Debates over faith often leave non-believers holding the bag: look like a jerk or leave the debate unfinished and apparently concede defeat.
In conversations between atheists and believers, is there any way atheists can win?
I’ve been in a lot of discussions and debates with religious believers in the last few years, and I’m beginning to notice a pattern. Believers put atheists in no-win situations, so that no matter what atheists do, we’ll be seen as either acting like jerks or conceding defeat.
Like so many rhetorical gambits aimed at atheists, these “damned if you do, damned if you don’t” tactics aren’t really valid criticisms of atheism. They really only serve to deflect valid questions and criticisms about religion. But they come up often enough that I want to spend a little time pointing them out. I want to spell out the exact ways that these “no-win” situations are both unfair and inaccurate. And I want to point out the general nature of this no-win pattern—in hopes that in future debates with atheists, believers will be more aware of them, and will play a little more fairly.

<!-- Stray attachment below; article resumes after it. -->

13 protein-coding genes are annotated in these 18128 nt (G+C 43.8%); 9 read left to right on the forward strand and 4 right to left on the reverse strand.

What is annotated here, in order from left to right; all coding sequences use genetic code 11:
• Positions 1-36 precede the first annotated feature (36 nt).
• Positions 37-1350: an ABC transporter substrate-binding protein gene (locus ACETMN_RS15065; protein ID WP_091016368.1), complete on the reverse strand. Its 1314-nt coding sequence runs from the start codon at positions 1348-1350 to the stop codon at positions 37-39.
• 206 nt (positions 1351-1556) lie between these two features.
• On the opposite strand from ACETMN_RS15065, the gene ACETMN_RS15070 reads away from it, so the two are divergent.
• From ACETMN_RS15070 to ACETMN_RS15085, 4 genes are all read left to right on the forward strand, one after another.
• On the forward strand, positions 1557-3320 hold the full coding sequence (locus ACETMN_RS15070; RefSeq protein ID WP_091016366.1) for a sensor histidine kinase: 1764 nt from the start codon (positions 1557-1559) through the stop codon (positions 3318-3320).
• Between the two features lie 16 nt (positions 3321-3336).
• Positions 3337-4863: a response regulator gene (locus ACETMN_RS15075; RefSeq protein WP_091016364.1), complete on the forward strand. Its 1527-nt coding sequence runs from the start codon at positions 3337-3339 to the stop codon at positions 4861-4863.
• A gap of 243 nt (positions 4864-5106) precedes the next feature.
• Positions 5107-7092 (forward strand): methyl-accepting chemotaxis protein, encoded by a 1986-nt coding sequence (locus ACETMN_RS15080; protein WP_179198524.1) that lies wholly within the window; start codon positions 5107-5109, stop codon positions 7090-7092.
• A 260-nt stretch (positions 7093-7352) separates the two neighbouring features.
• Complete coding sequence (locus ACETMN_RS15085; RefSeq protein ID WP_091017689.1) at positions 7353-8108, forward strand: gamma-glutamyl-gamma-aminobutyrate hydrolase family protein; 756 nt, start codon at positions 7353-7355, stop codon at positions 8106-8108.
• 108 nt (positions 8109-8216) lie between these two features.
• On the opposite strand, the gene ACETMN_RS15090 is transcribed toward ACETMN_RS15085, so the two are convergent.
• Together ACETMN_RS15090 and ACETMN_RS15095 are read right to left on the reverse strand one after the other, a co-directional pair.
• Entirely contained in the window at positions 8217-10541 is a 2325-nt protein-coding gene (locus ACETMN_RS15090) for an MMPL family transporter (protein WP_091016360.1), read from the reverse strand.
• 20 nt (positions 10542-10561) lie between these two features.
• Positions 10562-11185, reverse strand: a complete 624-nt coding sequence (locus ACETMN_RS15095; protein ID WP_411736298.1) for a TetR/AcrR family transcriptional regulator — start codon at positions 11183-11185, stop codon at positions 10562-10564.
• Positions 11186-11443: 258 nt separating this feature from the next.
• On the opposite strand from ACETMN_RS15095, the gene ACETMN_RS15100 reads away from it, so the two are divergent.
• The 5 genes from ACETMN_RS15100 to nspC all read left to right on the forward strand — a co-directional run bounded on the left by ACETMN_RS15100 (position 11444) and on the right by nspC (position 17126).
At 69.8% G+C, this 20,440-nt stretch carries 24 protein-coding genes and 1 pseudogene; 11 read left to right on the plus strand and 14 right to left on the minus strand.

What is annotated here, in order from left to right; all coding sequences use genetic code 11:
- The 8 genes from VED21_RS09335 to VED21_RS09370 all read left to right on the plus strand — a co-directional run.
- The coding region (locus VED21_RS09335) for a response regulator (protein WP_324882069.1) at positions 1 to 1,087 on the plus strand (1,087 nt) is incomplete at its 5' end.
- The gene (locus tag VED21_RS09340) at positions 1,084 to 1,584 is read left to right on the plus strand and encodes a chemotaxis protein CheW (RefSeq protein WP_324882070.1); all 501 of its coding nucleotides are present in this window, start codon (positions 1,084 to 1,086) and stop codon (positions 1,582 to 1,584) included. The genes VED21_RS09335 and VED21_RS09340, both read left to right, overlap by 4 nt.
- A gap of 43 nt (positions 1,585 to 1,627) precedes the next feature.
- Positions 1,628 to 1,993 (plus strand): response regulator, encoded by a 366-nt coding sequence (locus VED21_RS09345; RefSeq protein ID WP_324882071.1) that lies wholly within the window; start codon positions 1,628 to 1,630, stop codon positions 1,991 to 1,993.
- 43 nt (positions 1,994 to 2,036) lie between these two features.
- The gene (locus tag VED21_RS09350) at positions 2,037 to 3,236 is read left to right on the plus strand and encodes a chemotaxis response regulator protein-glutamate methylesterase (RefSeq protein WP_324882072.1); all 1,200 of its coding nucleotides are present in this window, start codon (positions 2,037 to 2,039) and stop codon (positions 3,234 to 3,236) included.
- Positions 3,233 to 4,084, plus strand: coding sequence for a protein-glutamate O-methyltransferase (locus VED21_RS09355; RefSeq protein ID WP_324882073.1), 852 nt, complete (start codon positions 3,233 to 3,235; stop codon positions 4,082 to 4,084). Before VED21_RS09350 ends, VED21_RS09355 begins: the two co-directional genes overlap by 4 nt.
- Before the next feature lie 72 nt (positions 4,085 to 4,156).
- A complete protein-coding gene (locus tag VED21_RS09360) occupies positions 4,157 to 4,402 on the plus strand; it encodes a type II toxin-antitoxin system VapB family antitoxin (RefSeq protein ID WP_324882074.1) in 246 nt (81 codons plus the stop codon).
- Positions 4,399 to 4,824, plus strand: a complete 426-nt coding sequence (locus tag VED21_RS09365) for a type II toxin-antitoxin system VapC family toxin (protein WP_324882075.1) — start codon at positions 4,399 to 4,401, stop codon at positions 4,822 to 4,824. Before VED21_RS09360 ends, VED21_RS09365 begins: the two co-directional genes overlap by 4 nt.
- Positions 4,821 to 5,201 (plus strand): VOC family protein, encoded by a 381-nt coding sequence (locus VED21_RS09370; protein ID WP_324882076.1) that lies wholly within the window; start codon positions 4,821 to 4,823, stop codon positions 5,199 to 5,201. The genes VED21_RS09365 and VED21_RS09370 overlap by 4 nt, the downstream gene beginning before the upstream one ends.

When atheists focus our critiques on conservative or extremist religions, we get accused of ignoring the tolerant progressive ones and lumping all religions together. But when we do criticize progressive or moderate religions, we’re accused of mean-spirited overkill, of alienating people who could be our allies.
Why this is untrue and unfair: It doesn’t make much sense to assume that the atheist critique of religion you’re reading that moment is the only atheist critique of religion this writer has ever come up with. Most atheist writers who criticize religion do so many times, and from many angles. We critique extremist fundamentalism, and moderate ecumenicalism. We critique specific religious beliefs and practices, and the general belief in the supernatural. It’s not “lumping all religions together” to point out the flaws and hypocrisies and evils committed by one in particular.
[Read more at Alternet]